|Themes > Science > Astronomy > The Galaxies > Active Galaxies > Supermassive Black Holes|
Evidence for a Supermassive Black Hole in M87The left portion of the following Hubble Space Telescope photograph shows the center of the giant elliptical galaxy M87, which is the 87th entry in the famous Messier Catalog. This galaxy is believed to contain a supermassive black hole of several billion solar masses at its center. The observations indicate that approximately 3 billion solar masses are concentrated in a region at the galactic core that is only about the size of the Solar System. The diagonal line across the right image is a jet of high-speed electrons approximately 6500 light years long that is probably being ejected from the galactic nucleus by the black hole located there.
The right side of the figure illustrates schematically Doppler shift measurements made on the central region of M87 that suggest rapid rotation of the matter near the center. The measurement was made by studying how the light from the disk is red shifted and blue shifted by the Doppler effect, using the Faint Object Spectrograph aboard the Hubble Space Telescope. Part of the swirling disk spins in Earth's direction and the other side spins away from Earth, thus causing opposite Doppler shifts. The gas on one side of the disk is moving away from Earth at a speed of about 550 kilometers per second (red shift). The gas on the other side of the disk is approaching the Earth at the same speed (blue shift).
This high velocity suggests a huge gravitational field at the center of M87, far larger than could be accounted for by the visible stars there. This is what would be expected for matter swirling around the supermassive black hole, with part of it falling forever into the black hole and part of it being ejected in the high-speed jet seen coming from the nucleus of M87.
Evidence for a Supermassive Black Hole in NGC4261The following image shows a composite of ground based optical and radio telescope images of the galaxy NGC 4261, and a high resolution Hubble Space Telescope image of the core of this galaxy.
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NGC 4261 has enormous jets shooting from its core and very strong radio frequency emission. It is thought that the jets are powered by a gargantuan black hole of perhaps a billion solar masses, and that the ring in the Hubble image is an accretion disk feeding the black hole. The black hole itself presumably lies inside the bright spot at the center. Even a billion solar mass black hole would be too small to see in this image, for as we see in the following table, it would only be the size of the solar system.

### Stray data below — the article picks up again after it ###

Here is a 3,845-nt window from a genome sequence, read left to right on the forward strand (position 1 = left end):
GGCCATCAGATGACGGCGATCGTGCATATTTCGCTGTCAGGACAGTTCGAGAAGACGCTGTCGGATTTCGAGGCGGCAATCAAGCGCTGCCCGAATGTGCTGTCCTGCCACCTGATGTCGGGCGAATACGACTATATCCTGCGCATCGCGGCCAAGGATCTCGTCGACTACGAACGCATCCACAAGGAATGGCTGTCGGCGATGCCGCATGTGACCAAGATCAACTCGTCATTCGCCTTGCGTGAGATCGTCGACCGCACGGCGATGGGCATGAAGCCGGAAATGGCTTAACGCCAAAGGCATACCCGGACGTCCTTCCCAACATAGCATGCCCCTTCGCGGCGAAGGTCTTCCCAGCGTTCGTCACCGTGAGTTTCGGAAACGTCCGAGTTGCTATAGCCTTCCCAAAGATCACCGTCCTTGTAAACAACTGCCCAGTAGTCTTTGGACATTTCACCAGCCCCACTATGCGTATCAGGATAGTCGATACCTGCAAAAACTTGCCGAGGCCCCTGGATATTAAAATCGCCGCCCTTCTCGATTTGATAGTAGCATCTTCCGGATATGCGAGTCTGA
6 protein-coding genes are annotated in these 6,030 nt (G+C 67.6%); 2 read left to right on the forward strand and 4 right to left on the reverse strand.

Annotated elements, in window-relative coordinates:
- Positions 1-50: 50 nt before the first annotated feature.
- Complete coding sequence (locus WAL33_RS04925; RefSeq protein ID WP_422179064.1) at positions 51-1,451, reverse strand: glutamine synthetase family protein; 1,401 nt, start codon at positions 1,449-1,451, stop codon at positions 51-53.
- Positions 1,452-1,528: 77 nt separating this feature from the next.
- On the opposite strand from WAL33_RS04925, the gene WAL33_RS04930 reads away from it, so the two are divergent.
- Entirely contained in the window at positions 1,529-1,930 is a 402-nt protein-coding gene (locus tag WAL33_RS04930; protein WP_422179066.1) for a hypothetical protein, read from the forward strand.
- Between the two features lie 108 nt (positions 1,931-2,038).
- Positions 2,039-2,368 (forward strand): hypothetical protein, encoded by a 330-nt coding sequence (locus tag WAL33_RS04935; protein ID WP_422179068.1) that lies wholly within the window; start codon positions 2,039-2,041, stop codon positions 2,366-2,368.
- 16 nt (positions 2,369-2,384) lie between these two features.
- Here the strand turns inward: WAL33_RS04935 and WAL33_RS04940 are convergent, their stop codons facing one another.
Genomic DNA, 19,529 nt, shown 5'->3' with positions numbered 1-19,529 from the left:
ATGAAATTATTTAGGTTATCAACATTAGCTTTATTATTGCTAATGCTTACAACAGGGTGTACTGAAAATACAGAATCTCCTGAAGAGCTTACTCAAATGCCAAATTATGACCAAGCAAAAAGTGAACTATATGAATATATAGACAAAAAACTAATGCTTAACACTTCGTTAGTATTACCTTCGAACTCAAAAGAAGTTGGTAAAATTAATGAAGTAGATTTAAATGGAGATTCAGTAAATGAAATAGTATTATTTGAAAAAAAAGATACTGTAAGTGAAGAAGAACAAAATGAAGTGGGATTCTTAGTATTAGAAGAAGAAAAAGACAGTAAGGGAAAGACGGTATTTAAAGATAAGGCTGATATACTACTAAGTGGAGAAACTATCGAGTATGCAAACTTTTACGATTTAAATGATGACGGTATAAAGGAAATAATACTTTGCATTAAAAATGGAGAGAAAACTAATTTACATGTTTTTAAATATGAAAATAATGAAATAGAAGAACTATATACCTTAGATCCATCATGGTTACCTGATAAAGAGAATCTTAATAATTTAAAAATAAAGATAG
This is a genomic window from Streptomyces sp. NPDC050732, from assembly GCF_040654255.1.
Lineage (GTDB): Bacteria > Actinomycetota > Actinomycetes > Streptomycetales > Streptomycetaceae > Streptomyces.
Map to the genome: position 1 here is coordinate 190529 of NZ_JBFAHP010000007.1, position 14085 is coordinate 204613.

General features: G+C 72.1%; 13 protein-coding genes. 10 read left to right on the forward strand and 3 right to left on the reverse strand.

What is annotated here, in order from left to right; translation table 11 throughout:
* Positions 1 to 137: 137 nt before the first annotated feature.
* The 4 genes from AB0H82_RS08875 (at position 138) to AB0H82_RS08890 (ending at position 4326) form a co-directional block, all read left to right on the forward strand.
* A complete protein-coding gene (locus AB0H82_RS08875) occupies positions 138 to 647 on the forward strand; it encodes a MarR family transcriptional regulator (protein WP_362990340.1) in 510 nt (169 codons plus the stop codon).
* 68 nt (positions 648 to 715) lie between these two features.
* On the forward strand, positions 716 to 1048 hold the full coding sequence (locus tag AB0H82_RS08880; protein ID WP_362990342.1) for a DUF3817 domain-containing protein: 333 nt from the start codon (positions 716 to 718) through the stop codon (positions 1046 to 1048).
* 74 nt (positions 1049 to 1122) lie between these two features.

Velocities near the Center of M84The following figure illustrates observations taken with the Hubble Space Telescope Imaging Spectrograph (Ref and Ref) of a region across the center of the galaxy M84, which is in the Virgo Cluster about 50 million light years away.
The right portion of the figure is a radial velocity distribution across the slice illustrated in the left portion of the figure, determined by looking at the Doppler shift of light coming from this region. As one approaches the nucleus (moving downward in the right image) there is a sudden blue shift, indicating rapid motion of the gas near the nucleus toward us. The Doppler shift indicates that the velocity toward us reaches as high as 400 km/s at a distance only 26 light years from the center. Then suddenly the sign of the radial velocity reverses and a redshift indicating similar velocities away from us is observed, with this red shift decreasing rapidly as one moves away from the center (toward the bottom of the right diagram).
The most obvious interpretation of these data is that there is a large rotating disk around the nucleus of M84 that we are seeing in cross section. Above the nucleus in this image the disk matter is moving toward us at 400 km/s, and below the nucleus the disk matter is moving away at similar velocities. The only simple explanation is that this is an accretion disk feeding a supermassive black hole in the center of M84, since no other explanation could easily account for gas velocities of these magnitudes near the center. Thus, we may take the "S" shape of such velocity distributions for galactic cores as telltale signs for an accretion disk around a supermassive black hole.
This black hole interpretation is strengthened by previously known information about this galaxy: its nucleus very active and emits jets of particles that are very strong radio sources. The observed radial velocities near the center suggest a mass of about 300 million solar masses for the black hole.
A Black Hole in the Sombrero Galaxy?The image on the left is of the Sombrero Galaxy (M104). This galaxy is a strong X-Ray emitter, and unusually high velocities are observed for stars near its center; this raises speculation that it may have a black hole of approximately 1 billion solar masses at its core. Credit: T. Boroson (NOAO /USGP), W. Keel (UA), KPNO
Origin of Supermassive Black HolesIt is now believed that many galaxies have supermassive black holes at their centers, and that whether such galaxies are active galaxies is a question of whether mass is being fed into these black holes. The simplest ideas for the origin of such supermassive black holes are that they are conglomerations of many star-size black holes that were formed during the history of a galaxy, or perhaps that galaxies formed around large black holes that then grew by accreting matter.